California, Washington Aim to Raise Smoking Age to 21

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California legislators are currently mulling legislation that would change the minimum smoking age in the state from 18 to 21. The bill was filed this week in the California Senate, and in addition to raising the minimum age, it would allow the State Department of Public Health to conduct random inspections of cigarette retailers.

This bill was filed by Democratic State Senator Ed Hernandez, who represents a part of Los Angeles County. His bill is supported by many prominent health advocacy organizations, including the American Cancer Society, the Cancer Action Network, and the American Lung Association.

Although the bill would legalize alcohol and cigarettes at the same age for young people–21–the motivations seem to be different. While alcohol-restriction laws are mostly based on developmental health and public safety, the attempt to restrict cigarettes to only those over 21 seems to be more focused on preventing teens from smoking young and getting addicted. President of the California Medical Association Luther Cobb explained “that increasing the age at which people can purchase tobacco from 18 to 21 will help reduce tobacco use in young people, hence reducing the number of preventable diseases.”

Although this would be a great step toward reducing the prevalence of teenagers beginning smoking habits at younger ages, Hernandez realizes that his bill means standing up to the powerful tobacco companies–and their lobbying forces. Hernandez said in a statement:

Tobacco companies know that people are more likely to become addicted to smoking if they start at a young age. We can no longer afford to sit on the sidelines while Big Tobacco markets to our kids and gets another generation of young people hooked on a product that will ultimately kill them.

California isn’t the only state to move toward changing the rules when it comes to smoking. Earlier this month, Washington State Attorney General Bob Ferguson proposed legislation that would raise the minimum smoking age to 21 in that state as well. Ferguson cited the fact that 90 percent of those who are smokers began the practice in their teens as his reasoning for pushing this bill. In addition to preventing teenagers from smoking, Ferguson pointed out that it would save Washington money in healthcare costs. Two Washington state legislators, Republican Senator Mark Miloscia and Democratic Representative Tina Orwall, stood with Ferguson in a bipartisan effort, although like in California, it’s expected that getting such legislation passed will require a fight against tobacco companies and the politicians they fund.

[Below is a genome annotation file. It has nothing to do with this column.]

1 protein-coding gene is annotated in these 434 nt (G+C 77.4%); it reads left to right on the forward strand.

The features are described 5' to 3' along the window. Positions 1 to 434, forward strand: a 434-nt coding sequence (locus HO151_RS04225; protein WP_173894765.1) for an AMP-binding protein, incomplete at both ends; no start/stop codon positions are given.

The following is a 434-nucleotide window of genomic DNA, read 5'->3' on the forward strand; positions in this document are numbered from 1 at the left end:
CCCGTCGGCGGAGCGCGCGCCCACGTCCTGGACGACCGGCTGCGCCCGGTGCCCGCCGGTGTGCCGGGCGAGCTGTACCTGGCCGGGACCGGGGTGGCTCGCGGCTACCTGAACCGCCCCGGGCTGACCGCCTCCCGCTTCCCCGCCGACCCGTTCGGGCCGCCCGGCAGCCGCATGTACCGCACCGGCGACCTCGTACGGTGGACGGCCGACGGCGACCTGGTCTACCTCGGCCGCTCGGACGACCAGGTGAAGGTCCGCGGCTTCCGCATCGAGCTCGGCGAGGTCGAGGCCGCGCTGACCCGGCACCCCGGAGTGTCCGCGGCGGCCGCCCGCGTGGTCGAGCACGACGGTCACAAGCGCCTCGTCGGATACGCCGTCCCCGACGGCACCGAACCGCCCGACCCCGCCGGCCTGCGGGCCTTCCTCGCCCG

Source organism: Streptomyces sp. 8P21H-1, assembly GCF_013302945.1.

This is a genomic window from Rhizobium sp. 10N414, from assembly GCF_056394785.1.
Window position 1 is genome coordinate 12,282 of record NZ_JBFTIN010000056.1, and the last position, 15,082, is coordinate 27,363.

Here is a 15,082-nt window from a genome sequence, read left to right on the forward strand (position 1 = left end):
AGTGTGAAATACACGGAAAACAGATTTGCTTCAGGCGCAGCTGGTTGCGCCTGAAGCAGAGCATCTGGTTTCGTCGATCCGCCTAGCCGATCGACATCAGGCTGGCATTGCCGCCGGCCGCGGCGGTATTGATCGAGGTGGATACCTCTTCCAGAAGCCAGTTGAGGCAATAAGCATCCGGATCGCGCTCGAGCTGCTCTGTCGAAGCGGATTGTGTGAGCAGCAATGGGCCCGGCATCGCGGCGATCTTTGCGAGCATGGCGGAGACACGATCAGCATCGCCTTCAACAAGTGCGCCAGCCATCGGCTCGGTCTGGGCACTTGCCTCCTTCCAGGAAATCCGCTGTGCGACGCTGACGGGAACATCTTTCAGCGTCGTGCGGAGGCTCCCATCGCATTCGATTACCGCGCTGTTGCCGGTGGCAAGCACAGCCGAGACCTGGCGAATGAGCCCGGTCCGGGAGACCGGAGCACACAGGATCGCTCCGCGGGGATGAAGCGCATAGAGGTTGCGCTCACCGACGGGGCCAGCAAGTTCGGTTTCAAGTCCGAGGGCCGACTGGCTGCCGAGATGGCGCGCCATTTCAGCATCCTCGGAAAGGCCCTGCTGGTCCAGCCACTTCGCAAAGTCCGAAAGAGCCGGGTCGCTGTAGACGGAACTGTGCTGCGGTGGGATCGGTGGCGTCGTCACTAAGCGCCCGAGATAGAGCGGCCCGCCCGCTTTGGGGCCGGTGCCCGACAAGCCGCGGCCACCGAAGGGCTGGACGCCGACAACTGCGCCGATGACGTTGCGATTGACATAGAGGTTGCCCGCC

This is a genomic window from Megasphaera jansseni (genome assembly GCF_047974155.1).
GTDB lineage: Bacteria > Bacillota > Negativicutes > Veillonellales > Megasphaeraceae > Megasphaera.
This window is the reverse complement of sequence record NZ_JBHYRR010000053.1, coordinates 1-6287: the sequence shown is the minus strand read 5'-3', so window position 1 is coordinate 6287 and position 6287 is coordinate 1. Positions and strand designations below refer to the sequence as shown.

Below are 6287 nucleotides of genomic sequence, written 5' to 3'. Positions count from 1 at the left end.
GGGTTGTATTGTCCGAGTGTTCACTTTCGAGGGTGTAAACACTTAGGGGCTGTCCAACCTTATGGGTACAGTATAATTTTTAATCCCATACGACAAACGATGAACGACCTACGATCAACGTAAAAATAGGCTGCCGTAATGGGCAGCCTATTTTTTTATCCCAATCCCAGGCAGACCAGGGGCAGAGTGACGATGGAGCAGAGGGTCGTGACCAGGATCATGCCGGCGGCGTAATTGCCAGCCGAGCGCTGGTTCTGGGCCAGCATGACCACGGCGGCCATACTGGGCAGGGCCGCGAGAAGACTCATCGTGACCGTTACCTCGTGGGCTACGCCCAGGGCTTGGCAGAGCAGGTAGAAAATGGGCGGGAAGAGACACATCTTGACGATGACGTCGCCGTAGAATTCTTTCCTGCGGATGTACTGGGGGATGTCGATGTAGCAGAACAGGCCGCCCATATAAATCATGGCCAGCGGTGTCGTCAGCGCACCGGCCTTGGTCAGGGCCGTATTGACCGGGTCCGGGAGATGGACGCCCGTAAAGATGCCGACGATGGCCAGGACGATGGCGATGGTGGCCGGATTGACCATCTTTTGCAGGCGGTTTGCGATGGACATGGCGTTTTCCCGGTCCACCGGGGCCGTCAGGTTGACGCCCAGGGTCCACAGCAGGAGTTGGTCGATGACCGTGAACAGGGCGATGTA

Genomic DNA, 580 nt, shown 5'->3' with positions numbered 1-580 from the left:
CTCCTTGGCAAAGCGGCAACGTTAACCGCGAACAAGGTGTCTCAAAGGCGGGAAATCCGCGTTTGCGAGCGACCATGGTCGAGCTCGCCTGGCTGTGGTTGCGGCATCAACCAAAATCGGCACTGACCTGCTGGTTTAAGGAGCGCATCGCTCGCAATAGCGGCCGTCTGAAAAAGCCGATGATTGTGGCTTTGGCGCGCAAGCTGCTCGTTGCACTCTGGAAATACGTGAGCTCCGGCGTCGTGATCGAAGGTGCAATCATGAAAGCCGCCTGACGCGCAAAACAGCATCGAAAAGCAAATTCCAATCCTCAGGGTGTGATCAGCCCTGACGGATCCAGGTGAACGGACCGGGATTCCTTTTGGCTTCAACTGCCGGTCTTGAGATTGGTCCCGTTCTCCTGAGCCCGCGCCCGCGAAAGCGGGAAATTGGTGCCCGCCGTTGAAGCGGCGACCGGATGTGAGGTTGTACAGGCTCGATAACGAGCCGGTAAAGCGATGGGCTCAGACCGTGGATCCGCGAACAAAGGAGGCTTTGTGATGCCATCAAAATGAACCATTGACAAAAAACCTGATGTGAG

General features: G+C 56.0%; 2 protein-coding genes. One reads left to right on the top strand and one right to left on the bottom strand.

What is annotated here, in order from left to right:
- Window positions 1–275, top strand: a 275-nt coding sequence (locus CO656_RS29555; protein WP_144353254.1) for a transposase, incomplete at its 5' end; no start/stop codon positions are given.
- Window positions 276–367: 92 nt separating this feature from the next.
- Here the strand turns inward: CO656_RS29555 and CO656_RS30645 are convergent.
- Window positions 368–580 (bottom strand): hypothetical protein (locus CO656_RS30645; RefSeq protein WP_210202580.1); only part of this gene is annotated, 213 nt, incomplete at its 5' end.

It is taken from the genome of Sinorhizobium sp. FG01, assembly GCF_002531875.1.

While Washington and California are certainly getting in on this movement earlier, they aren’t alone. Most states require that residents be 18 to smoke, though some have set the age at 19. Utah, New Jersey, Alabama, and Alaska, as well as the District of Columbia, all have minimum smoking ages of 19.

There are also cities and counties that have made the move. For example, Hawaii County, also known as the “Big Island” of Hawaii, has raised its smoking age to 21, as well as select counties in other states such as Massachusetts. Even more notably, New York City raised its legal smoking age to 21 at the beginning of 2014.

While it will certainly be an uphill battle given the money in Big Tobacco’s coffers, the moves to up the smoking age in California and Washington are encourging. While the percentage of young smokers has fallen dramatically in the last 50-odd years, hopefully bills like these will continue to drop that number even further.

Anneliese Mahoney
Anneliese Mahoney is Managing Editor at Law Street and a Connecticut transplant to Washington D.C. She has a Bachelor’s degree in International Affairs from the George Washington University, and a passion for law, politics, and social issues. Contact Anneliese at



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